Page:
The U.S. Supreme Court held: “In sum, a violation of Miranda does not necessarily constitute a violation of the Constitution, and therefore such a violation does not constitute ‘the deprivation of [a] right . . . secured by the Constitution. . . .’ This conclusion does not necessarily dictate reversal because a §1983 claim may also be based on ‘the deprivation of any rights, privileges, or immunities secured by the . . . laws. . . .’ Because a violation of Miranda is not itself a violation of the Fifth Amendment, and because we see no justification for expanding Miranda to confer a right to sue under §1983, the judgment of the Court of Appeals is reversed, and the case is remanded for further proceedings consistent with this opinion.” (Vega v. Tekoh (U.S., June 23, 2022) 597 U.S. 134.)

The latest: 

A panel of the Ninth Circuit denied a petition for rehearing and a petition for rehearing en banc. The full court was advised of the petition for rehearing en banc. A judge requested a vote on whether to rehear the matter en banc. The matter failed to receive a majority of the votes of the non-recused active judges in favor of en banc consideration. (Tekoh v. County of Los Angeles (9th Cir., Jan. 25, 2024) 2024 WL 275239.)

Capital Punishment.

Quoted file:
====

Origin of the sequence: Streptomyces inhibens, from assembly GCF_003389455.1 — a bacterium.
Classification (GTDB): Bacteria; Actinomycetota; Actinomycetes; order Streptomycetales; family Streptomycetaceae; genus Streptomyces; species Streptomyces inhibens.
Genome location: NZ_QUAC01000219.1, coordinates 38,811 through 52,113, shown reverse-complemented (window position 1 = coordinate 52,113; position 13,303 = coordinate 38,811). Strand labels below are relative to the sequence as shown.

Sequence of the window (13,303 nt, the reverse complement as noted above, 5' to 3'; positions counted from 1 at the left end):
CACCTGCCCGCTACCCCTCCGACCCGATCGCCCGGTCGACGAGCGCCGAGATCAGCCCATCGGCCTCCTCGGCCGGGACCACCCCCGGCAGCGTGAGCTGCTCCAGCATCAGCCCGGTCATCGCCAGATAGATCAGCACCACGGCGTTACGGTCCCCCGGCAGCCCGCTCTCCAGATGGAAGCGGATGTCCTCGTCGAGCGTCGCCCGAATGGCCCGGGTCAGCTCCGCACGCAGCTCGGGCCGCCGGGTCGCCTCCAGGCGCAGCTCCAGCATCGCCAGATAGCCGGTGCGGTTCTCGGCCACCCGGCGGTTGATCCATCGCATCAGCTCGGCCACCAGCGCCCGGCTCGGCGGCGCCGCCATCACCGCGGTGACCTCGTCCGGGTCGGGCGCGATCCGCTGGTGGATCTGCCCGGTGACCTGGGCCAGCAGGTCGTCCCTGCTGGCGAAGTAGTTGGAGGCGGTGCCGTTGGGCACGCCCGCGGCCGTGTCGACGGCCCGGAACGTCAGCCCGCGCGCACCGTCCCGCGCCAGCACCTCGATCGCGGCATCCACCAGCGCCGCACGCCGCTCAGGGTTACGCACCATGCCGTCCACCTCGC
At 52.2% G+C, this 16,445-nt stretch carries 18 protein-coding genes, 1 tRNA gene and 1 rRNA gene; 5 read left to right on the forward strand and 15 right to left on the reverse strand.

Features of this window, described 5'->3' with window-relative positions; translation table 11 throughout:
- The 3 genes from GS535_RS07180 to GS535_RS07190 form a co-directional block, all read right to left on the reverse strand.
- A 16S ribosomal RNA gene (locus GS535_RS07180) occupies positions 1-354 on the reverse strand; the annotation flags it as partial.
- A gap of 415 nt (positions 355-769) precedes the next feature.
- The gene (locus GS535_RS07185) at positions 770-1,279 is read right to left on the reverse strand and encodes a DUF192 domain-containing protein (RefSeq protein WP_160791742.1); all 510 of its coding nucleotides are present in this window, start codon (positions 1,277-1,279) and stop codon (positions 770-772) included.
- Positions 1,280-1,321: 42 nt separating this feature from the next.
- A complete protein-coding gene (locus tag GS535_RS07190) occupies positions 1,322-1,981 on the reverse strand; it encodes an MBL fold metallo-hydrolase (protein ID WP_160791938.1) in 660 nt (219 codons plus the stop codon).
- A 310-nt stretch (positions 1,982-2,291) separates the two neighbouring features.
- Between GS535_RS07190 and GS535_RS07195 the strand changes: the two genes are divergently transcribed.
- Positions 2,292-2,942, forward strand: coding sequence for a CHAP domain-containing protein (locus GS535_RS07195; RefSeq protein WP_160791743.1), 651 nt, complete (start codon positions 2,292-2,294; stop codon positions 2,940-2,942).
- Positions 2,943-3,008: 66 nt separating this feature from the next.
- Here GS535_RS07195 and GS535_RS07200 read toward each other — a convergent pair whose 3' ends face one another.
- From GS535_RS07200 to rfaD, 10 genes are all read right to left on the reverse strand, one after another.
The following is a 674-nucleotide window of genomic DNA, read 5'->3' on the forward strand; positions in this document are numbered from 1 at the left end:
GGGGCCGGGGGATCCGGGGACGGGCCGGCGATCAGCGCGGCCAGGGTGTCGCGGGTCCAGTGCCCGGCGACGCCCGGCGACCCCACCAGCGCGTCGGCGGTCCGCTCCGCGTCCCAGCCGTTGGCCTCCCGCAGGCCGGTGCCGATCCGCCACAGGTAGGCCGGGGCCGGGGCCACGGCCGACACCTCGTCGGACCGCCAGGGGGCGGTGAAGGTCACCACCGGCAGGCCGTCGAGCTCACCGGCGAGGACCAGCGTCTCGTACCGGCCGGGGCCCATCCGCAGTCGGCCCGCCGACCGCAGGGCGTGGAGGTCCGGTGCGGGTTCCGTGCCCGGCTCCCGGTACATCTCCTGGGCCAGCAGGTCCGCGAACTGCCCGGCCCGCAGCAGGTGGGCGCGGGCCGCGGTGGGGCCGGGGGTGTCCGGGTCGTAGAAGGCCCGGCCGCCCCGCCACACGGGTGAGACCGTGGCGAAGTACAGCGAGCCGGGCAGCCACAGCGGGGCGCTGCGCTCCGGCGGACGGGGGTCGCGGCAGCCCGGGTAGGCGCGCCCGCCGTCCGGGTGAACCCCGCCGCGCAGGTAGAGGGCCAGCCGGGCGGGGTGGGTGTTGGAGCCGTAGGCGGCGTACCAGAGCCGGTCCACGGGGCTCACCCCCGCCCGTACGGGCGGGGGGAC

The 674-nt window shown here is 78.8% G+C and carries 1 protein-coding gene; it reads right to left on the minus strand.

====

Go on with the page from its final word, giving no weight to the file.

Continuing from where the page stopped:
A death row inmate in Alabama petitioned the U.S. Supreme Court for a stay of his execution. The Supreme Court denied both the application for stay and the writ of certiorari. Smith was to be the first person in the country to be executed by nitrogen hypoxia, an untested method. He was to be strapped to a gurney and have a mask placed on his face. Justice Sotomayor wrote in her dissent: “Once the nitrogen is flowing into the mask, his executioners will not intervene and will not remove the mask, even if Smith vomits into it and chokes on his own vomit. [¶] Smith is a surprising candidate to test this novel method. Alabama tried and failed to execute him before. In November 2022, Alabama botched Smith’s execution by lethalinjection. It was Alabama’s third failed execution in a row in five.” Justice Kagan’s dissent, joined by Justice Jackson states: “I would grant Smith’s petition for a writ of certiorari to consider whether, in those exceptional circumstances, the extremely demanding standard this Court established in Glossip v. Gross, 576 U. S. 863 (2015), properly applies.” That night, Kenneth Eugene Smith was executed. (Smith v. Hamm (U.S., Jan. 25, 2024) 144 S. Ct. 414.)

Anti-SLAPP Motions and California Rules of Court, Rule 3.1322.

In a whistle blower case, the defendant county filed a special motion to strike under the anti-SLAPP statute (Code Civ. Proc.,  § 425.16). One of the reasons the trial court denied the motion was that the county did not comply with California Rules of Court, rule 3.1322 which requires that a motion to strike “must quote in full the portions sought to be stricken except where the motion is to strike an entire paragraph, cause of action, count, or defense.” The Court of Appeal held: “[W]e hold that the County was not required to follow rule 3.1322 when bringing its special motion to strike under section 425.16.” (Miszkewycz v. County of Placer (Cal. App. 3rd Dist., Jan. 25, 2024) 317 Cal.Rptr.3d 465.)

Developmentally Disabled Person Injured Employee of Facility.